At more than half of the measuring points for both groundwater and surface water, water levels were low to very low on 21 March this year1. The impact of water shortages is very clear – not only do they affect agriculture (poorer harvests), our drinking water supply and the companies that need water for their processes and their transport, but they also affect nature itself2. Using water more sustainably is a must and that is the area in which the start-up, Werfwater, wants to make its3 contribution.
Bringing together the supply of and demand for pumped groundwater
Werfwater came into being in the spring of 2020, at a time when literally no water was coming out of the tap in the town of Overijse, but groundwater pumped up on construction sites was flowing directly into the sewerage system.
On almost every construction site, the temporary pumping of groundwater is necessary to keep the excavation pit stable while work gets under way. As Arne Van Baelen, the founder of Werfwater explains, “The groundwater that is pumped up – the drainage water – is usually discharged directly via the sewerage system or via waterways, ends up in the sea and is therefore basically lost. On a construction site, more than 10,000 litres of water are often pumped up every hour. What we want to do is encourage the reuse of that water.”
To that end, Werfwater developed a digital platform where construction companies and local authorities can announce which building sites are pumping up groundwater. Citizens, farmers, but also, for example, the Parks service of a municipality or city can go to that site to collect water free of charge.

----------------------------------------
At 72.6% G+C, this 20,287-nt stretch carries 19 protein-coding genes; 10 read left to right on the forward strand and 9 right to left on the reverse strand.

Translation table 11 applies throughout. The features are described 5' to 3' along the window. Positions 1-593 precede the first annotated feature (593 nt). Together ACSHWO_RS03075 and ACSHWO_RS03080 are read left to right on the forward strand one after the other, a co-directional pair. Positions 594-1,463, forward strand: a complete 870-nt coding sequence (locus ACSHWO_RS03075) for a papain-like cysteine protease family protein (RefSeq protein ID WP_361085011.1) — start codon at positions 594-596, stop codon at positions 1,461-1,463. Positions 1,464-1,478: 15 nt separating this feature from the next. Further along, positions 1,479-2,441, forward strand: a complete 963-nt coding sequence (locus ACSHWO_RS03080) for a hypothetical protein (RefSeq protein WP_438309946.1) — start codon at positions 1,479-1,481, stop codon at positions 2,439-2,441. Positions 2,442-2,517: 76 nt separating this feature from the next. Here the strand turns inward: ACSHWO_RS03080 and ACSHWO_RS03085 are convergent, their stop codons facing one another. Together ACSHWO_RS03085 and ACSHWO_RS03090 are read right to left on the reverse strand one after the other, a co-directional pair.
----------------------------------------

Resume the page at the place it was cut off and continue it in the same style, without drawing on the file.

90% of drainage water unused nowadays
“It is estimated that, nowadays, less than 10% of all dewatering operations in Flanders make use of circular principles such as return dewatering and/or the reuse of the pumped up groundwater,” explains Arne Van Baelen. “Werfwater sets out to act as a knowledge partner and help companies that pump up groundwater measure the flow, measure how much water is being pumped up and map out and digitalise the pumping up operations more accurately... First and foremost, we aim to pump water as efficiently as possible and therefore to pump up as little water as possible. Secondly, we want to reuse the water that is pumped up there or re-infiltrate it back into the ground.” Together with Aquafin and the Vrije Universiteit Brussel, Werfwater has joined the HERBRONNEN project. The project aims to identify the technical, financial and policy problems that are currently impeding circular source dewatering and to provide clear solutions for them.
Growth based on practical experience
Werfwater has also launched a test project in collaboration with the City of Antwerp to examine how the city's services can make use of the drainage water from various sites.
Arne Van Baelen: “No two dewatering operations are the same. In addition to the knowledge we acquire from studies such as HERBRONNEN, the practical experience and the input we receive from drainage companies, construction companies and filtration companies, etc. are very important to enable us to develop as a start-up. We examine the issues put forward by the various actors and respond to them in the form of innovative solutions. We are constantly seeking partners to innovate together in a sustainable way.”
1 Source: Flemish Environment Agency
2 Source: https://trends.knack.be/economie/beleid/vlaanderen-verdroogt-we-moeten-gewoon-beter-omgaan-met-ons-water/article-longread-1722871.html
3 Werfwater was born out of a collaboration between Switchrs (a strategic innovation agency for social impact and circular economy) and Lemon (which specialises in building web platforms and mobile applications).